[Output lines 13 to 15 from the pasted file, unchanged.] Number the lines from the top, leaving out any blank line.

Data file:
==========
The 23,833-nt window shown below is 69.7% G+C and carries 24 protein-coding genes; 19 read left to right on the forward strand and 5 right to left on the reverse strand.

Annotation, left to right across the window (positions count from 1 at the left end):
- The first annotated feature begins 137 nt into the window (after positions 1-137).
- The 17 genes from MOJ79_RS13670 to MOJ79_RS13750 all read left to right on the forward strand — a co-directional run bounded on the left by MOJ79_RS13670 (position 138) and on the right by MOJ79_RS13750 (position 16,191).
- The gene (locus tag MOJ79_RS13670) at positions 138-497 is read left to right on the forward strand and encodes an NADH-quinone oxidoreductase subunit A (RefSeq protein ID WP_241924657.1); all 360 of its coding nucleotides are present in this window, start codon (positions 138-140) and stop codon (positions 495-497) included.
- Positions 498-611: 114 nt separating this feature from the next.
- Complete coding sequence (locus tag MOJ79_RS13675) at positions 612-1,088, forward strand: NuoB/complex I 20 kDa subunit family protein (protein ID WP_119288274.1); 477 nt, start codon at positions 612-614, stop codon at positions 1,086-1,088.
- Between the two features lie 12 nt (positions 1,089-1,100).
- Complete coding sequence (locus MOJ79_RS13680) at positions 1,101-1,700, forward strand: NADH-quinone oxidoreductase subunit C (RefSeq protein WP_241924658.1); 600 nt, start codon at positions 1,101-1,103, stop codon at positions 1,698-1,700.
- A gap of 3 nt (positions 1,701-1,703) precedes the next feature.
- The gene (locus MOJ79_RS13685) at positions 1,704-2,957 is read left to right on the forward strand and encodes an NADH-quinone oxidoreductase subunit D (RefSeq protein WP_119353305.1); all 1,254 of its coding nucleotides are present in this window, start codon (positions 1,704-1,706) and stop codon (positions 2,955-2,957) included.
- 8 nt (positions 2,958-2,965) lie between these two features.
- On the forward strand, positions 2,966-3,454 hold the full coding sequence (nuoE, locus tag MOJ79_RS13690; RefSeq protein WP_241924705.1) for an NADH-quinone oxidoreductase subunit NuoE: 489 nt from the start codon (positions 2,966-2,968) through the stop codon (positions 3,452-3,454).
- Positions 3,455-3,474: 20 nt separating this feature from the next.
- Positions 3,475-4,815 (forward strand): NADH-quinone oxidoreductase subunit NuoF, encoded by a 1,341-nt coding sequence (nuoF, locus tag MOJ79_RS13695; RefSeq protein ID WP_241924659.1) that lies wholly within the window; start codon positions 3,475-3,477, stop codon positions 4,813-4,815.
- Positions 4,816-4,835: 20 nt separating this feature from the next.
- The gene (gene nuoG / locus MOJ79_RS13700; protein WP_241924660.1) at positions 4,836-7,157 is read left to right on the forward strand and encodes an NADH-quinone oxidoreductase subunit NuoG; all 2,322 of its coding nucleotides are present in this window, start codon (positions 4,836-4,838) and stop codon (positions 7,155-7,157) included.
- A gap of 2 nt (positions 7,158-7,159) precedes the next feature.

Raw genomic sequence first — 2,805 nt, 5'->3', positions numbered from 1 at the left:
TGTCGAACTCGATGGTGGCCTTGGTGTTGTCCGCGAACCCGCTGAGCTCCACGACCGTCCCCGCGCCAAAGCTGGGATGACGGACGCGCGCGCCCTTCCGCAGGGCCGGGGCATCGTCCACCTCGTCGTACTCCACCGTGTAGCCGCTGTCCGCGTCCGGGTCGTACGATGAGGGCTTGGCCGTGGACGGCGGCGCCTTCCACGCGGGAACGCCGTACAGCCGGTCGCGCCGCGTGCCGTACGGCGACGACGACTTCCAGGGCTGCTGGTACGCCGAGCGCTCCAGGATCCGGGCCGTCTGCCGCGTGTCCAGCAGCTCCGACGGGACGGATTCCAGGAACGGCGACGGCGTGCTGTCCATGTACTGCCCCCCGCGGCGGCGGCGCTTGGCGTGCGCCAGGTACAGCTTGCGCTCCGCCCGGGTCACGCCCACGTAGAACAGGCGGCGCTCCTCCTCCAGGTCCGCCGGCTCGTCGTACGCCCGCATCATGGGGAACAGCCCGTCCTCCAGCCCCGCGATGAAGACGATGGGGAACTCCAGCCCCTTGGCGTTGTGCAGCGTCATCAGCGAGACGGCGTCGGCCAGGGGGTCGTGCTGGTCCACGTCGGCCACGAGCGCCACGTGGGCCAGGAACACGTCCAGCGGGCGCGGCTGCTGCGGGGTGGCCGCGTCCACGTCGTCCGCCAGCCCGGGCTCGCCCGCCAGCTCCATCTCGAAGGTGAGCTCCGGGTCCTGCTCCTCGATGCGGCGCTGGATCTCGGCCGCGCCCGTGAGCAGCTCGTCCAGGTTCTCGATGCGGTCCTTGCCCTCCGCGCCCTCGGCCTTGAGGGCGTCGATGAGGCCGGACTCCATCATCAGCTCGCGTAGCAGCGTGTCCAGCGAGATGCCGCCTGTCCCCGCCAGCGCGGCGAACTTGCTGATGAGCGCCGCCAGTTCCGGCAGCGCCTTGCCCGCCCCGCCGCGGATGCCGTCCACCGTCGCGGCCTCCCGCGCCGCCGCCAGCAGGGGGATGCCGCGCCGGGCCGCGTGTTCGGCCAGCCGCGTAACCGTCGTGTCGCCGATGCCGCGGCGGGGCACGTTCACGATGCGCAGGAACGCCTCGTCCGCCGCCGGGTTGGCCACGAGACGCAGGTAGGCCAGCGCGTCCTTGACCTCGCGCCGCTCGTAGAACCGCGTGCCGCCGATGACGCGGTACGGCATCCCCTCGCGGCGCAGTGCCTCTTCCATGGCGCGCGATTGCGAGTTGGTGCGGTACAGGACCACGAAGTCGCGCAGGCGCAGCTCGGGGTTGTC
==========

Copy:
- On the forward strand, positions 2,966-3,454 hold the full coding sequence (nuoE, locus tag MOJ79_RS13690; RefSeq protein WP_241924705.1) for an NADH-quinone oxidoreductase subunit NuoE: 489 nt from the start codon (positions 2,966-2,968) through the stop codon (positions 3,452-3,454).
- Positions 3,455-3,474: 20 nt separating this feature from the next.
- Positions 3,475-4,815 (forward strand): NADH-quinone oxidoreductase subunit NuoF, encoded by a 1,341-nt coding sequence (nuoF, locus tag MOJ79_RS13695; RefSeq protein ID WP_241924659.1) that lies wholly within the window; start codon positions 3,475-3,477, stop codon positions 4,813-4,815.